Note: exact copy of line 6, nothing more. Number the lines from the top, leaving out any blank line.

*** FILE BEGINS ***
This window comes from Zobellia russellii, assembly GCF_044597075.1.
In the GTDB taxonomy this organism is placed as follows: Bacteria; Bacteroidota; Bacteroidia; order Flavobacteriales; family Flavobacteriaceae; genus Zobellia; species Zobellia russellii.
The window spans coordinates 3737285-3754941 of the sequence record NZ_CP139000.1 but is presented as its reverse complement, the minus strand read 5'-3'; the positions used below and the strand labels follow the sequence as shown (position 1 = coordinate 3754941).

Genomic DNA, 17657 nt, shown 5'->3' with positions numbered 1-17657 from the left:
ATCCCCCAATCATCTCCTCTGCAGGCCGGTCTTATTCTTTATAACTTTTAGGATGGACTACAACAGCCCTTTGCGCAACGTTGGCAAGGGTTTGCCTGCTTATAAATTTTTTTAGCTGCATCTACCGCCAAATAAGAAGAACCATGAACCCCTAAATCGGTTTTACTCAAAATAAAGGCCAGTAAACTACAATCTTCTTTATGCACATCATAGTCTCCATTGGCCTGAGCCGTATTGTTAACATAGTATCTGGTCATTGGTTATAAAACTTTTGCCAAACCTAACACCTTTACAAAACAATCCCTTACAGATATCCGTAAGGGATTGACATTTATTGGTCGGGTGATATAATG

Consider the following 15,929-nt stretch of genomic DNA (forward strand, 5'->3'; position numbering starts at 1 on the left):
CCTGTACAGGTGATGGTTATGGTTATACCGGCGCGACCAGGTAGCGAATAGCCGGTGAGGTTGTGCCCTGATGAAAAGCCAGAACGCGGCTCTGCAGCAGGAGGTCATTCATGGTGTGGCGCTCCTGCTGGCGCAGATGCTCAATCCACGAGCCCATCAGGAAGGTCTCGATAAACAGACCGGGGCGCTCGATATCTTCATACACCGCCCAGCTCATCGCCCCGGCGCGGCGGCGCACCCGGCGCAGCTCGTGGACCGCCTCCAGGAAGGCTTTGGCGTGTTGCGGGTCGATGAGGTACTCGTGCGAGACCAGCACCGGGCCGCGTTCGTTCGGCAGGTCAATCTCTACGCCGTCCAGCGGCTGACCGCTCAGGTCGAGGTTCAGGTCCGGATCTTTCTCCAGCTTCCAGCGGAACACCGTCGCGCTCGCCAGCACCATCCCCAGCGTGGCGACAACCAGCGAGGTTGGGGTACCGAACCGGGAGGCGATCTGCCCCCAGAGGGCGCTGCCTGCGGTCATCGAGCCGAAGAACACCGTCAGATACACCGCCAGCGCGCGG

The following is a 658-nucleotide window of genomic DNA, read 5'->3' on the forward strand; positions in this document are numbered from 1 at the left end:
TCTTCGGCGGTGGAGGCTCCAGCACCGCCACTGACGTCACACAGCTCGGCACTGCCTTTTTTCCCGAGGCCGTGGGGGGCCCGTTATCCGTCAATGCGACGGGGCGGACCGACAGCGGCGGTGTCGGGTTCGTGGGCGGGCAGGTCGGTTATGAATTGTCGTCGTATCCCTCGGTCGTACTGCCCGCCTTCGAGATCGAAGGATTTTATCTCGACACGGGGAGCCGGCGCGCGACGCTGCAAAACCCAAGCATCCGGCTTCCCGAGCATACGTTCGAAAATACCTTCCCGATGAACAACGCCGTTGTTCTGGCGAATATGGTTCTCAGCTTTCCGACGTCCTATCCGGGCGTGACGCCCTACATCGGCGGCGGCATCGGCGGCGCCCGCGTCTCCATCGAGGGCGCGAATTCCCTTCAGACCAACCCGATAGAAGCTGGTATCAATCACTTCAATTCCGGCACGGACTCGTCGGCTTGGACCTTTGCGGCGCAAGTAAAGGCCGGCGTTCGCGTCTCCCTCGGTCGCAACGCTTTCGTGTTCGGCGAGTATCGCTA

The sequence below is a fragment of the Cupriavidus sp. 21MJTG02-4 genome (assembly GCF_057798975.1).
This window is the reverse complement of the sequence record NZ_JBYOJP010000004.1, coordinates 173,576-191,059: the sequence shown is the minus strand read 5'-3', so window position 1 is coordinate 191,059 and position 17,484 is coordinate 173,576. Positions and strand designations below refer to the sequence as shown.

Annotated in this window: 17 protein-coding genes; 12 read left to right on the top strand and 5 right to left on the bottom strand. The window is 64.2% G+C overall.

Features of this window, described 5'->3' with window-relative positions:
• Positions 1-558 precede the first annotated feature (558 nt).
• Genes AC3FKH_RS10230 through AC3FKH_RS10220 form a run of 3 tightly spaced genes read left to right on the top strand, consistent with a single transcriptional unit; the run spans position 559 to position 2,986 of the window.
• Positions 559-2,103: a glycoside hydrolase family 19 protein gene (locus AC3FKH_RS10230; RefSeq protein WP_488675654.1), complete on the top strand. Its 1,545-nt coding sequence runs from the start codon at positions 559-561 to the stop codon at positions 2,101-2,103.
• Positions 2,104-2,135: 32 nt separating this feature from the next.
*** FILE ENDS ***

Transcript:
Consider the following 15,929-nt stretch of genomic DNA (forward strand, 5'->3'; position numbering starts at 1 on the left):